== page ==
As expected we woke to find the weather had changed. The sunshine was gone, the clouds had rolled in, and with them came the rain.
After a huge and delicious breakfast, the whole crew (including security officer Jerry) put on their wet weather gear, and off we went.
Their was only one target for today: The Salt Barge, a dog friendly pub. It was eight hours and twenty locks away.
Having spent the whole trip so far in bright sunshine, it was quite a shock to the system to be operating locks in the rain. It was fun, to start with. Half a dozen locks into the journey and the novelty had very much worn off.
We sat in one lock in Middlewich for a while, waiting for the water to completely drain, until I spotted that one of the rear sluices was still open. Which one of us did that? Turns out it was me. What a rookie mistake to make (and on the last full day of barging… you’d think our experience in Manchester would’ve taught me something!)
We all took it in turns to drive the boat today, with Trevor taking the brunt of the bad weather, but I did my part. I did a few bits and pieces, such as taking us around a tight horseshoe bend, and parking us up in a lock, without touching the sides. My boat handling skills are coming along, but I am still very much the junior in that department.
At lunchtime we moored up in Middlewich, got off the boat, and walked a little way along the Shropshire Union canal (which meets the Trent and Mersey at Middlewich). This is where, earlier in the year, there had been a huge canal breach. A sink hole had opened up and destroyed part of the canal. It was an eerie sight, viewing a dry canal. Sad, in a way.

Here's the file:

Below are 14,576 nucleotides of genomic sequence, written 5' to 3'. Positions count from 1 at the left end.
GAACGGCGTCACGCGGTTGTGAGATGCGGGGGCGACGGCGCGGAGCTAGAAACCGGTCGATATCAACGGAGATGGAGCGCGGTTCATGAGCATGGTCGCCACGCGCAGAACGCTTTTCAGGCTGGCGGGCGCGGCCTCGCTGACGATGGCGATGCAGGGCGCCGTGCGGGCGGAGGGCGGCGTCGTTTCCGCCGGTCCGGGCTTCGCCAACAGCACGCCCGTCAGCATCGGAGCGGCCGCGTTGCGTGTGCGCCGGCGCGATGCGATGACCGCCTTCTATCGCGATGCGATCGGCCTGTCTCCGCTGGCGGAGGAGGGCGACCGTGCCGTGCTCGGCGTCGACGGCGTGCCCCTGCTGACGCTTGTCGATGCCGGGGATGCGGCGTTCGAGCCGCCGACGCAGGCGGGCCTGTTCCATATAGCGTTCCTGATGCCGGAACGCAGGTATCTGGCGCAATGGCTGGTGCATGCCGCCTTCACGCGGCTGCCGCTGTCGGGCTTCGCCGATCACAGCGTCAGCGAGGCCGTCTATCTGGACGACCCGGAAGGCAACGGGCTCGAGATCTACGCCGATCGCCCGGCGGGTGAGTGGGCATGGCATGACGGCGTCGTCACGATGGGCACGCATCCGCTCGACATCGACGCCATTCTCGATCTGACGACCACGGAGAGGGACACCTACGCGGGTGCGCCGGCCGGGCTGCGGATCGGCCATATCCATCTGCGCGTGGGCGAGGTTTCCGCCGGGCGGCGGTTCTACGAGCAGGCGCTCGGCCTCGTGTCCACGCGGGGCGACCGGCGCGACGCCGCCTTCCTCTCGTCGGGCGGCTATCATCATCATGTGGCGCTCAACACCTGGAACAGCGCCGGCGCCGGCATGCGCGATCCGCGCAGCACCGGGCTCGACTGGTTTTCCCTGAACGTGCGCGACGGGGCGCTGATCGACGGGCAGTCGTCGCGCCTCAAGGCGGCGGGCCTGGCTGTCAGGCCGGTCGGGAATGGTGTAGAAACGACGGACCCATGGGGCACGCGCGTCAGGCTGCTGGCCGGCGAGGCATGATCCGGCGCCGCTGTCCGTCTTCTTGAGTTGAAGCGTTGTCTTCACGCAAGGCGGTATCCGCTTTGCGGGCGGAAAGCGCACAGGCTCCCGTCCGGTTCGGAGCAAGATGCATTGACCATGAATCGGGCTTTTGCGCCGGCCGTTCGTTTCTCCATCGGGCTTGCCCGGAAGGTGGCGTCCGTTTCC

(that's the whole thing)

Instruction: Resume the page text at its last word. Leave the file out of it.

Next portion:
The Captain, Elaine, and Jerry headed back to the boat whilst Trevor and I bought provisions for lunch. For the first time this trip we ate lunch whilst moored up. This also gave us the opportunity for some more boat repairs (the tiller handle still needed more work), and the rain had finally stopped.
One particular lock that sticks out is The Big Lock, it’s the only lock we’ve been through that can take two boats at once. It was being operated by one old lady when we arrived, then more and more people turned up, until we had a boat full of novice crew being trained, a women who had purchased her own narrowboat but hadn’t a clue how to use it, the old lady previously mentioned, a grey man (grey hair, dressed in grey), and about half a dozen dog walkers. Lots of hustle and bustle, but we got through it.
There were just a handful of locks left to complete, and the long, final stretch of the day’s journey was upon us. It was the perfect time for taking showers, getting ready for our pub trip.
By the time we’d all washed and changed, we were there. We moored up, locked the boat, and walked a short distance to our target for the day.
We’d spotted The Salt Barge when we came past this way a few days ago, had checked out the menu, knew that it was our kind of place, and had been focusing on it all day.
Sadly the food wasn’t great, but it didn’t matter. It was somewhere cosy, where we were all welcomed (Jerry enjoyed himself, he curled up on my jumper and fell asleep), and we could just sit and chat. No worries about cooking or washing up.
This has been a very adventurous holiday, quite a different experience to last year’s journey along the Llangollen canal.
It gave us a chance to reflect on the trip, the highs and lows, the good and the bad.
We also answered the question… “where next?”, but you’ll have to wait until next time to find out the answer.
Thank you for following us on our ride around the Cheshire Ring, we all hope you’ve enjoyed it as much as we have.
Until next time.
The Not-So Famous Five